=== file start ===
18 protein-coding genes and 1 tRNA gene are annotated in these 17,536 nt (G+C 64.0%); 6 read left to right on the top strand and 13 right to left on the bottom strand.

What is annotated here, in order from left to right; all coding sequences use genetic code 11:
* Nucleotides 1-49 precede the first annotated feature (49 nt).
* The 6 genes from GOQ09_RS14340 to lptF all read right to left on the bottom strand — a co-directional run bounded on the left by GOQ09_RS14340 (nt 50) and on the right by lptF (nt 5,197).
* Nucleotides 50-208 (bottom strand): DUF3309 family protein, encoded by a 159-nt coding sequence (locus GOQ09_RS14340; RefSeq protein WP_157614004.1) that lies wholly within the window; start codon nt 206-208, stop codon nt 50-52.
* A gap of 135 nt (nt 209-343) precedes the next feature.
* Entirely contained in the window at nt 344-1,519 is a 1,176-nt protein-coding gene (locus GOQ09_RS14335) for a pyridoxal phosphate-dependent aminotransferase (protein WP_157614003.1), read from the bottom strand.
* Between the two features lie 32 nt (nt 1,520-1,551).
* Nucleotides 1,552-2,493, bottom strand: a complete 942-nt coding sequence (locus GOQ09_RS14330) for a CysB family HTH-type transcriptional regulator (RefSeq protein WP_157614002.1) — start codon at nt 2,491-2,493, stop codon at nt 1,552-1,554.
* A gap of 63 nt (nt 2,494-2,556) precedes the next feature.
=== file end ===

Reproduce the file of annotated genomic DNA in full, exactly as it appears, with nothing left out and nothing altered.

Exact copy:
18 protein-coding genes and 1 tRNA gene are annotated in these 17,536 nt (G+C 64.0%); 6 read left to right on the top strand and 13 right to left on the bottom strand.

What is annotated here, in order from left to right; all coding sequences use genetic code 11:
* Nucleotides 1-49 precede the first annotated feature (49 nt).
* The 6 genes from GOQ09_RS14340 to lptF all read right to left on the bottom strand — a co-directional run bounded on the left by GOQ09_RS14340 (nt 50) and on the right by lptF (nt 5,197).
* Nucleotides 50-208 (bottom strand): DUF3309 family protein, encoded by a 159-nt coding sequence (locus GOQ09_RS14340; RefSeq protein WP_157614004.1) that lies wholly within the window; start codon nt 206-208, stop codon nt 50-52.
* A gap of 135 nt (nt 209-343) precedes the next feature.
* Entirely contained in the window at nt 344-1,519 is a 1,176-nt protein-coding gene (locus GOQ09_RS14335) for a pyridoxal phosphate-dependent aminotransferase (protein WP_157614003.1), read from the bottom strand.
* Between the two features lie 32 nt (nt 1,520-1,551).
* Nucleotides 1,552-2,493, bottom strand: a complete 942-nt coding sequence (locus GOQ09_RS14330) for a CysB family HTH-type transcriptional regulator (RefSeq protein WP_157614002.1) — start codon at nt 2,491-2,493, stop codon at nt 1,552-1,554.
* A gap of 63 nt (nt 2,494-2,556) precedes the next feature.